2. Use Retargeting to Build Your Audience
Another great way to get your Facebook audiences build out is through use of retargeting. This works about like any other kind of retargeting, but with one perk that makes it markedly better: you can use the specifications of people you’re retargeting to through lookalike audiences.
3. Building Lookalike Audiences
Facebook builds lookalike audiences either from the retargeting you’ve done, audiences that are working well, or even lists of emails.
If you’ve got a good sized email list, Facebook can take that list and find the profiles associated with the emails on that list. You can make these into custom audiences you can start targeting.
This means that if you got people filling out forms on your website, but not responding to email outreach, you can still reach them. You can show up on Facebook for them when you’re using this feature.
But that’s not all it can do.
There’s another feature called “lookalike audeinces” that Facebook uses to find other users that are similar to your email list. You can use it to make another audience to market to, built out of people who are like the people who have given you their email addresses.
This is a surprisingly effective algorithm, which basically lets you market to hundreds, thousands, or even millions of people who have a ton of similarities with people who are already interested in what you do.
Additionally, you can add retargeting to your lookalike audiences and get even more focused in marketing to people who are more likely to respond to your ads.
Here at Disruptive, our experiences with lookalike audiences have been phenomenal. They’ve given great results to our clients, and us. From what we’ve experienced, this is one of the most effective ways to target ads on Facebook.
Where You Should Send Your Clicks
Once you’ve got good ads, people will be clicking through your Facebook Ads, but you don’t just want to be sending them to your homepage. You want your ads to be specific, and you’ll want to send people through to a landing page specific to that ad.
You might have a great homepage, but homepages tend to have a lot of needs, making it difficult (if not impossible) to make a homepage that also functions as a high converting page that matches the messaging of all of your ads.
Rather than using your homepage to attempt to do this, try making different landing pages for each ad campaign. This will increase the effectiveness of your ads, helping you really get the most out of your clicks on Facebook.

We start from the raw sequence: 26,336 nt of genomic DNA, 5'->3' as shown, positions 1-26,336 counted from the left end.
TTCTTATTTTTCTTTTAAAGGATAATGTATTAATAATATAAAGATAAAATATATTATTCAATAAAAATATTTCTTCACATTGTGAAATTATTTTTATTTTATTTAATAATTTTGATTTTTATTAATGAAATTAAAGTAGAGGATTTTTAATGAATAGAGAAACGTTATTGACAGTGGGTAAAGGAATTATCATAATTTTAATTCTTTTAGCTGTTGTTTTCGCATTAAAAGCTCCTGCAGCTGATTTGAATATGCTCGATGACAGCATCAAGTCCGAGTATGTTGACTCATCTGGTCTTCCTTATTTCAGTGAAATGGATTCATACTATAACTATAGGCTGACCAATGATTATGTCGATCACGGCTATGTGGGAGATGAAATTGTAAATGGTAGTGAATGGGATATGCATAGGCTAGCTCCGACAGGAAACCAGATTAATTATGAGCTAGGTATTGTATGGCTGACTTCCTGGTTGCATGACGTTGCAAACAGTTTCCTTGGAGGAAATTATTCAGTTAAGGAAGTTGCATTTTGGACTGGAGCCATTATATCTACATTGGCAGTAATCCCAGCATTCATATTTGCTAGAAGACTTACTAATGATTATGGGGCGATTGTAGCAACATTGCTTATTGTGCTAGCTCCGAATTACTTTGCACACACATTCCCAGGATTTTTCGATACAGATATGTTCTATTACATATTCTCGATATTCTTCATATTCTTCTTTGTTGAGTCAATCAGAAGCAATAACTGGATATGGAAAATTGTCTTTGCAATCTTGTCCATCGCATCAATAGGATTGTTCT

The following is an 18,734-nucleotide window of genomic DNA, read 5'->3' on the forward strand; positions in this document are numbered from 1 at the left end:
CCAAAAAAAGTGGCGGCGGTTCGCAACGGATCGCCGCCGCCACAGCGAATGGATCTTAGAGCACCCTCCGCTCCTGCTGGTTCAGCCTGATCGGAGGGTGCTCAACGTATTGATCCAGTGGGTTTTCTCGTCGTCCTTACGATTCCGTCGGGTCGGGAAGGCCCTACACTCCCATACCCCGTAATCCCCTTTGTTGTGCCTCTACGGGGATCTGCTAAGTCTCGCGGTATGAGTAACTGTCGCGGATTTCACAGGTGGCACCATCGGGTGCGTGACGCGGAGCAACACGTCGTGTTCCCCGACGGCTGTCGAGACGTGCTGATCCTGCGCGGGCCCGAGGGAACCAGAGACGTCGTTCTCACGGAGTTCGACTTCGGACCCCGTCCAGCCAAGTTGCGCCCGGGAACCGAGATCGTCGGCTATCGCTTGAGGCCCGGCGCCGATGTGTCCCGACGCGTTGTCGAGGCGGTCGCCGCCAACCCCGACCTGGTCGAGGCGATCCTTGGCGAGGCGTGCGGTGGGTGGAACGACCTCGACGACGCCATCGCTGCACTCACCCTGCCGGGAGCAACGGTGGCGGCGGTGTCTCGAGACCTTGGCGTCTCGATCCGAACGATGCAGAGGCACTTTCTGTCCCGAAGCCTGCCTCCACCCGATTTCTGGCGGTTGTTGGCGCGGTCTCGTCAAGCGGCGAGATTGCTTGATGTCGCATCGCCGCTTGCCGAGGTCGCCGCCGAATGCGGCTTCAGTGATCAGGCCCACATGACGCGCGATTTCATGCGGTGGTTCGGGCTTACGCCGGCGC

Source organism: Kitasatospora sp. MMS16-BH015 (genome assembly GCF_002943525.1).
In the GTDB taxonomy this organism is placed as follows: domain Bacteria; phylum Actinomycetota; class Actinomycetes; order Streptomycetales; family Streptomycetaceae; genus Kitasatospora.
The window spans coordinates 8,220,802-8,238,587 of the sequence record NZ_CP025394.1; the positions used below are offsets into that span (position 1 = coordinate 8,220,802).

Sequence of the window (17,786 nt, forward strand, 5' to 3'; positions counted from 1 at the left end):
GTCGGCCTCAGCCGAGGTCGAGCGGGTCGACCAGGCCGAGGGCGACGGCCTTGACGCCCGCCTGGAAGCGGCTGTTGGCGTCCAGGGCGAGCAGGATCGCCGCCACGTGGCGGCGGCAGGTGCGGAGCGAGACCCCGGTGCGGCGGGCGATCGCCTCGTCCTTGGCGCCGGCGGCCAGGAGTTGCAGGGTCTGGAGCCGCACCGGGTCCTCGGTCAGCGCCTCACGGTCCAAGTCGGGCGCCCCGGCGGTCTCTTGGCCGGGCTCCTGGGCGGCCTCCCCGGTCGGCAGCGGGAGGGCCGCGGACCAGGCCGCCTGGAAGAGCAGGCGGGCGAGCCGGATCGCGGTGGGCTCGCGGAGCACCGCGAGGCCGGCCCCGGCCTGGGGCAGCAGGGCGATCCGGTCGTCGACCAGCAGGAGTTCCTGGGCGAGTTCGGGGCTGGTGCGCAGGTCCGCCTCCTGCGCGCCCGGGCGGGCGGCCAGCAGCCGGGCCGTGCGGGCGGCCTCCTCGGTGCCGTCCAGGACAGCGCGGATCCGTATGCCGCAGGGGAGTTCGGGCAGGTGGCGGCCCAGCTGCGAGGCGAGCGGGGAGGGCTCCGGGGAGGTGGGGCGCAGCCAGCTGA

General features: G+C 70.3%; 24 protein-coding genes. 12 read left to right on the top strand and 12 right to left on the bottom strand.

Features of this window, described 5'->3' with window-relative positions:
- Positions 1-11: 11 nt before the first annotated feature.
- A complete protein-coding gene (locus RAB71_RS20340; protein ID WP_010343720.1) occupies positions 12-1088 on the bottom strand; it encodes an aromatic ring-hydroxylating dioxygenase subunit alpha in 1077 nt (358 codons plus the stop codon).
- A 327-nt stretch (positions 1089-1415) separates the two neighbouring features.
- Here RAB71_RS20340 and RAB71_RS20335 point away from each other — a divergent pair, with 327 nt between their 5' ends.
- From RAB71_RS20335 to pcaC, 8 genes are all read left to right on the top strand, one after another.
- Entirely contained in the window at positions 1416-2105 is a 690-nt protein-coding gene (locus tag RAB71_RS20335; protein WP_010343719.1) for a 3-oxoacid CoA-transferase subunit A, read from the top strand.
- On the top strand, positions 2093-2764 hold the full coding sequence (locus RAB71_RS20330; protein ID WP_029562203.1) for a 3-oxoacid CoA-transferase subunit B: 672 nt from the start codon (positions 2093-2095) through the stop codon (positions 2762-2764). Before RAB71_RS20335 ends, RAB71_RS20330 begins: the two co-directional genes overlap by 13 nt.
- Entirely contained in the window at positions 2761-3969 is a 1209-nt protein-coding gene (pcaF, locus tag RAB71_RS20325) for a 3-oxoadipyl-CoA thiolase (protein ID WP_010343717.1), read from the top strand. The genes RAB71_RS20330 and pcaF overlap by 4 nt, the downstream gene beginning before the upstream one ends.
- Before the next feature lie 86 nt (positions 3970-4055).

When you’re making your landing pages, consider what you know from your Facebook Audiences. If your primary demographic is in their middle ages, maybe don’t use pictures of 60+ year old women. Use pictures of people who fit your demographics you’re aiming at.
Really, this is a best practice that makes or breaks your Facebook ads. If you’re not willing to make the specific landing pages for your ads, then Facebook Ads might not be worth it for you. You’ll get traffic, but sending all of your good traffic to pages with low conversion potential will ultimately just waste money.
So, should you invest in Facebook Ads? To be honest, that’s going to depend on your program and what will work for the addicts you’re trying to help. At this point, you should hopefully have a good feel for the options, strengths, and limitations of Facebook Ads.
If you were reading through, getting excited and thinking this seems right for you, you should give it a shot. If you were thinking instead that this seemed really useless, this might not be your best option right now.
In our experience here at Disruptive, we’ve seen Facebook Ads work quite well for addiction recovery centers, so if you’re curious to see what Facebook Ads can do for you, let us know here or in the comments. We’d love to help!
Latest posts by Brad Witbeck (see all)
- You Should Really Be Doing Video Advertising - July 19, 2017
- Simon Sinek’s Golden Circle: How To Apply It To Your Website - June 1, 2017
- Negative Keywords: The Kind of Negativity You DO Need - May 26, 2017